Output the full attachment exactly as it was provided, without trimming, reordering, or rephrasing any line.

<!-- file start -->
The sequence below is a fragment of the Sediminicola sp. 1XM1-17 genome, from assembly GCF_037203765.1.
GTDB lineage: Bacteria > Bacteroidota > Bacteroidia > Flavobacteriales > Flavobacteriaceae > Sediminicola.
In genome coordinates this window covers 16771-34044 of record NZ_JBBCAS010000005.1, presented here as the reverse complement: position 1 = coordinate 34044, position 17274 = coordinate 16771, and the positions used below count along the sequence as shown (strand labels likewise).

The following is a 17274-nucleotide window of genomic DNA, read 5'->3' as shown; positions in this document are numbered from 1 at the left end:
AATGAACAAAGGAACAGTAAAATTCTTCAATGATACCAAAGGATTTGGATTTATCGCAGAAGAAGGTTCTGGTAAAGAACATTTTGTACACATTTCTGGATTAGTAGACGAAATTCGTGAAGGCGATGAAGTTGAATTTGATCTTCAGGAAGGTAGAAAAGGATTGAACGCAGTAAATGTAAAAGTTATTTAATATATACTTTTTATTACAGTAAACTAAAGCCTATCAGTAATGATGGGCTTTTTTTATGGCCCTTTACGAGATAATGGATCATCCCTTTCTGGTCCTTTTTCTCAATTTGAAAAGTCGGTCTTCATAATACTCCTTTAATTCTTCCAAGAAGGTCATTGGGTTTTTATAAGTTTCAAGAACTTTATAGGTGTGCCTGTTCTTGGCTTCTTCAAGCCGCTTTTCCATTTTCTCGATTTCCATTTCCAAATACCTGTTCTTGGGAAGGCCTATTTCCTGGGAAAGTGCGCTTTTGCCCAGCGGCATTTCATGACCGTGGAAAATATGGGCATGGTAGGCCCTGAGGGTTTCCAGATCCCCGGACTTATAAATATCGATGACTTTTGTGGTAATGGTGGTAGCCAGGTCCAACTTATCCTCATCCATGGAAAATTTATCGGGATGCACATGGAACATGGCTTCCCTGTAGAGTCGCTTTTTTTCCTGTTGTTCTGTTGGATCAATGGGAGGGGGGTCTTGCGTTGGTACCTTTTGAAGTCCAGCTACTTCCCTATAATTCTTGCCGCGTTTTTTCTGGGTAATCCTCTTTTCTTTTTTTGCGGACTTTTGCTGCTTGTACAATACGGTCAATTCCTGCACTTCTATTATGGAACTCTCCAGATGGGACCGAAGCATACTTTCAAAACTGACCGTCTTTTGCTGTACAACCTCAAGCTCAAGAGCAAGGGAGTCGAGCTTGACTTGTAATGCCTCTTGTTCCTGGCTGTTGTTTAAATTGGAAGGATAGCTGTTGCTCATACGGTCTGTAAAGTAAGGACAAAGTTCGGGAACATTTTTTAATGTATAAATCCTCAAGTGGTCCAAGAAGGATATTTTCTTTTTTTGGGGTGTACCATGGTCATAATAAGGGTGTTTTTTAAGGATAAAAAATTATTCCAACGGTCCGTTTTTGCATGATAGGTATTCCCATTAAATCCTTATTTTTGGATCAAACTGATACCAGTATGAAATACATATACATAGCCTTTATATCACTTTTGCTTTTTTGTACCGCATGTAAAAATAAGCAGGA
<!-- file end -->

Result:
The sequence below is a fragment of the Sediminicola sp. 1XM1-17 genome, from assembly GCF_037203765.1.
GTDB lineage: Bacteria > Bacteroidota > Bacteroidia > Flavobacteriales > Flavobacteriaceae > Sediminicola.
In genome coordinates this window covers 16771-34044 of record NZ_JBBCAS010000005.1, presented here as the reverse complement: position 1 = coordinate 34044, position 17274 = coordinate 16771, and the positions used below count along the sequence as shown (strand labels likewise).

The following is a 17274-nucleotide window of genomic DNA, read 5'->3' as shown; positions in this document are numbered from 1 at the left end:
AATGAACAAAGGAACAGTAAAATTCTTCAATGATACCAAAGGATTTGGATTTATCGCAGAAGAAGGTTCTGGTAAAGAACATTTTGTACACATTTCTGGATTAGTAGACGAAATTCGTGAAGGCGATGAAGTTGAATTTGATCTTCAGGAAGGTAGAAAAGGATTGAACGCAGTAAATGTAAAAGTTATTTAATATATACTTTTTATTACAGTAAACTAAAGCCTATCAGTAATGATGGGCTTTTTTTATGGCCCTTTACGAGATAATGGATCATCCCTTTCTGGTCCTTTTTCTCAATTTGAAAAGTCGGTCTTCATAATACTCCTTTAATTCTTCCAAGAAGGTCATTGGGTTTTTATAAGTTTCAAGAACTTTATAGGTGTGCCTGTTCTTGGCTTCTTCAAGCCGCTTTTCCATTTTCTCGATTTCCATTTCCAAATACCTGTTCTTGGGAAGGCCTATTTCCTGGGAAAGTGCGCTTTTGCCCAGCGGCATTTCATGACCGTGGAAAATATGGGCATGGTAGGCCCTGAGGGTTTCCAGATCCCCGGACTTATAAATATCGATGACTTTTGTGGTAATGGTGGTAGCCAGGTCCAACTTATCCTCATCCATGGAAAATTTATCGGGATGCACATGGAACATGGCTTCCCTGTAGAGTCGCTTTTTTTCCTGTTGTTCTGTTGGATCAATGGGAGGGGGGTCTTGCGTTGGTACCTTTTGAAGTCCAGCTACTTCCCTATAATTCTTGCCGCGTTTTTTCTGGGTAATCCTCTTTTCTTTTTTTGCGGACTTTTGCTGCTTGTACAATACGGTCAATTCCTGCACTTCTATTATGGAACTCTCCAGATGGGACCGAAGCATACTTTCAAAACTGACCGTCTTTTGCTGTACAACCTCAAGCTCAAGAGCAAGGGAGTCGAGCTTGACTTGTAATGCCTCTTGTTCCTGGCTGTTGTTTAAATTGGAAGGATAGCTGTTGCTCATACGGTCTGTAAAGTAAGGACAAAGTTCGGGAACATTTTTTAATGTATAAATCCTCAAGTGGTCCAAGAAGGATATTTTCTTTTTTTGGGGTGTACCATGGTCATAATAAGGGTGTTTTTTAAGGATAAAAAATTATTCCAACGGTCCGTTTTTGCATGATAGGTATTCCCATTAAATCCTTATTTTTGGATCAAACTGATACCAGTATGAAATACATATACATAGCCTTTATATCACTTTTGCTTTTTTGTACCGCATGTAAAAATAAGCAGGA